Amsterdam: A city divided?
Amsterdam is an ethically, culturally and socially diverse city, in which people of all backgrounds have fused together a truly international capital.
However, a map produced by the NRC suggests that that those diverse communities are becoming increasingly segregated, with people living with others ethnically similar to themselves.
The map shows that those of non-western origin, live overwhelmingly in the west and the south-east of the city, almost deserting the city-centre.
According to the O+S, Amsterdam’s municipal Department of Research and Statistics, those "Dutch of non-western origin" prefer to live within their respective community bases.
"There simply exists a pattern in the city in which Turkish and Moroccan Amsterdammers choose for Nieuw-West, whereas Surinamers pick Zuidoost," says Jeroen Slot, Deputy Director for O+S.
The trend appears to be long-term. Of Dutch youth, only 22 percent of Moroccan-origin, 15 percent of Turkish-origin and 13 percent of Surinamese-origin want to see more "ethnic Dutch" people in their district.
Fully customisable map can be found here.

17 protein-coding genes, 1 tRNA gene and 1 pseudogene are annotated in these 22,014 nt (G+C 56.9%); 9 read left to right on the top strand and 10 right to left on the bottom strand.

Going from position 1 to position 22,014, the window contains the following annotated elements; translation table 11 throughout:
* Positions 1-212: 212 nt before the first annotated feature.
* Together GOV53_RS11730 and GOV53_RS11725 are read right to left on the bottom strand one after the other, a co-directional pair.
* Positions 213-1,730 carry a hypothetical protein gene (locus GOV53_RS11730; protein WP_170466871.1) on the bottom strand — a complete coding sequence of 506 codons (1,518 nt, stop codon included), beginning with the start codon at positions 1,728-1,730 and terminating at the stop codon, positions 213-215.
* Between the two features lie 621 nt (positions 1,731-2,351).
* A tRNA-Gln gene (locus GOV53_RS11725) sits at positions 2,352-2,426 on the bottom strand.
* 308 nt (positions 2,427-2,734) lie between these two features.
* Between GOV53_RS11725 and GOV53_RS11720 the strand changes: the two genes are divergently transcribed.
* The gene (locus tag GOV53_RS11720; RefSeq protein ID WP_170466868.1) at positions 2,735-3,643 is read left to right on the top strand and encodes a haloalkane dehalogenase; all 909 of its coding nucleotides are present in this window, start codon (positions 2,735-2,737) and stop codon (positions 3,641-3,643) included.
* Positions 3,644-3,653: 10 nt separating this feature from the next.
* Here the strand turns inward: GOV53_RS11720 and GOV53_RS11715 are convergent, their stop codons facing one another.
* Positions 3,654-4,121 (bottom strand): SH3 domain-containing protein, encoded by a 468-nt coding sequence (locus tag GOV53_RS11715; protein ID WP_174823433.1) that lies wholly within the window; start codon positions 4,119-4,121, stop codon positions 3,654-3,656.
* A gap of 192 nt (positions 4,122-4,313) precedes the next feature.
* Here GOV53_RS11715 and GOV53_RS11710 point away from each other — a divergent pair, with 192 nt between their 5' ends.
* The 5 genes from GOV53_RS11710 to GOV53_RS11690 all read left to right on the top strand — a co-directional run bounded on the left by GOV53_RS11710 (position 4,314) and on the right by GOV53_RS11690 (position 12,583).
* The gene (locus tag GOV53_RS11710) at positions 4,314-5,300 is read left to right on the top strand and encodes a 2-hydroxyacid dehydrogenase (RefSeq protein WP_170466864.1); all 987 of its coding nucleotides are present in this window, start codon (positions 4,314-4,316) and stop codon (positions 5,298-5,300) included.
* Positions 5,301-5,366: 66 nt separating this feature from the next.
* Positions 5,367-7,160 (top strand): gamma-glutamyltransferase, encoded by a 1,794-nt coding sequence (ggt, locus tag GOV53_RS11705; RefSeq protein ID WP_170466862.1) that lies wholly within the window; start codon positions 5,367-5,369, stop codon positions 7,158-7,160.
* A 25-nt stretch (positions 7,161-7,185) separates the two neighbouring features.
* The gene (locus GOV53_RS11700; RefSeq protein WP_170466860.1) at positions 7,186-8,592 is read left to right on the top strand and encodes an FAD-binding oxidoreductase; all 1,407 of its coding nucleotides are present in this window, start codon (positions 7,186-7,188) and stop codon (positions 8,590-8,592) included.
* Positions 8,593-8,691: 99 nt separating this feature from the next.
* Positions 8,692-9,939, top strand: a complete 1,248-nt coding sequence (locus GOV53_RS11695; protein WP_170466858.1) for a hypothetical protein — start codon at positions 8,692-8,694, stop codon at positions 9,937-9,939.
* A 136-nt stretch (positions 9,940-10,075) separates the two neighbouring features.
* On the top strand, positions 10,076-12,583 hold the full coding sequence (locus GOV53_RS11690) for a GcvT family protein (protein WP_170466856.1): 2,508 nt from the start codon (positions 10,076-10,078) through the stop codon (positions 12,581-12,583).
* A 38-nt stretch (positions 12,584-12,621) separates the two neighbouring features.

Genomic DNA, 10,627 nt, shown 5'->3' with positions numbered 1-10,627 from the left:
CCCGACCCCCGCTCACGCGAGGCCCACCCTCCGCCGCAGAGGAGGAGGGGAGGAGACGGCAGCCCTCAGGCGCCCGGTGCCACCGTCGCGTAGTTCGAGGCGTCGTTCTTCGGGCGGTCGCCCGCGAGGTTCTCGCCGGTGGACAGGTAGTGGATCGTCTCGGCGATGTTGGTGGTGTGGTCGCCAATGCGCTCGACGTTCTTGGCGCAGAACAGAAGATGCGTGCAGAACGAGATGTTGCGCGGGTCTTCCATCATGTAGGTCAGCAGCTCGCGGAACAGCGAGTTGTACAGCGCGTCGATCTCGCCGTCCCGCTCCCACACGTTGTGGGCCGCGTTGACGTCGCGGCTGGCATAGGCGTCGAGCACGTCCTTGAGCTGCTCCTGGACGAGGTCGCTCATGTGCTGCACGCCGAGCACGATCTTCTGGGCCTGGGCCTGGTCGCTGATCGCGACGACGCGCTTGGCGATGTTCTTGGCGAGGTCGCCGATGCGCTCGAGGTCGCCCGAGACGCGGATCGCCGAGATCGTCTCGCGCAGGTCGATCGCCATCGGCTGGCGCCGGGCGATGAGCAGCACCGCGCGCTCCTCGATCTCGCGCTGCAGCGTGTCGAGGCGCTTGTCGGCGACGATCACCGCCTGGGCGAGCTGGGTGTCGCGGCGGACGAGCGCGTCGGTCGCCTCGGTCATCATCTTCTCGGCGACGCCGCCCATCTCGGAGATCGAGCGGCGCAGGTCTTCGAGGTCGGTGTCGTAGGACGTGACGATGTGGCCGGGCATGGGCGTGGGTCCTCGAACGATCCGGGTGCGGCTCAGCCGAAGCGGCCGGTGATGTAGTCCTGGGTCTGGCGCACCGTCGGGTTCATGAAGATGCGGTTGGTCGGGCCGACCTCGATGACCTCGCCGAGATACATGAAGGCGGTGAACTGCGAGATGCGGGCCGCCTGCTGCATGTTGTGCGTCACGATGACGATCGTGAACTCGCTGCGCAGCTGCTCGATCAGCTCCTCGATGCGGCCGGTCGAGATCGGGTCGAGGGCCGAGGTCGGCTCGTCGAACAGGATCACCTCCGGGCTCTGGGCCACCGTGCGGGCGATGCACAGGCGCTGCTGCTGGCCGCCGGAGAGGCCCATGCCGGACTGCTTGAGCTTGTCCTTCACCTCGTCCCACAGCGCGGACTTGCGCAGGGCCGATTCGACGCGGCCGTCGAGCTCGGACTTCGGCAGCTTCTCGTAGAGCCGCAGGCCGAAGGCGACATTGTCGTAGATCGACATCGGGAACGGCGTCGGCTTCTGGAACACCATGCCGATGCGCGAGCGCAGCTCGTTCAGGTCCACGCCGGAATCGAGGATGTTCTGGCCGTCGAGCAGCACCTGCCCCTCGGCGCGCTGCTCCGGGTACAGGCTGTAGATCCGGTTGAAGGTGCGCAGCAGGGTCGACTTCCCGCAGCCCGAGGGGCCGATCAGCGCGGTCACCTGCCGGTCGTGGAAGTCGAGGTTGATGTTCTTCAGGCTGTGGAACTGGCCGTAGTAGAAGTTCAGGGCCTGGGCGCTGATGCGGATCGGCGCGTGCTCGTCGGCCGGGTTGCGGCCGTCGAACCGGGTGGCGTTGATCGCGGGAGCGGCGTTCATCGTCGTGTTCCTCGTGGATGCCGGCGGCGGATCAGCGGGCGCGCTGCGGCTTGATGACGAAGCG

It is argued by the report that the "Ethnic Dutch" on the other-hand, have a strong preference to live within the A10 ringweg, excluding many of the more ethnically diverse neighbourhoods.
The O+S conclude that this may cause problems for the city, if communities choose to live in segregation. "That pattern perpetuates. That does not have to be a bad thing, as long as the city provides other opportunities for people to mingle. Otherwise there is no balance between avoiding and encountering and you end up with a collection of disjointed areas instead of a city."
However, there were some interesting findings in the report, that suggested the segregation was drawn by education, as much by race. Higher-educated youth had similar preferences, regardless of their ethnic background.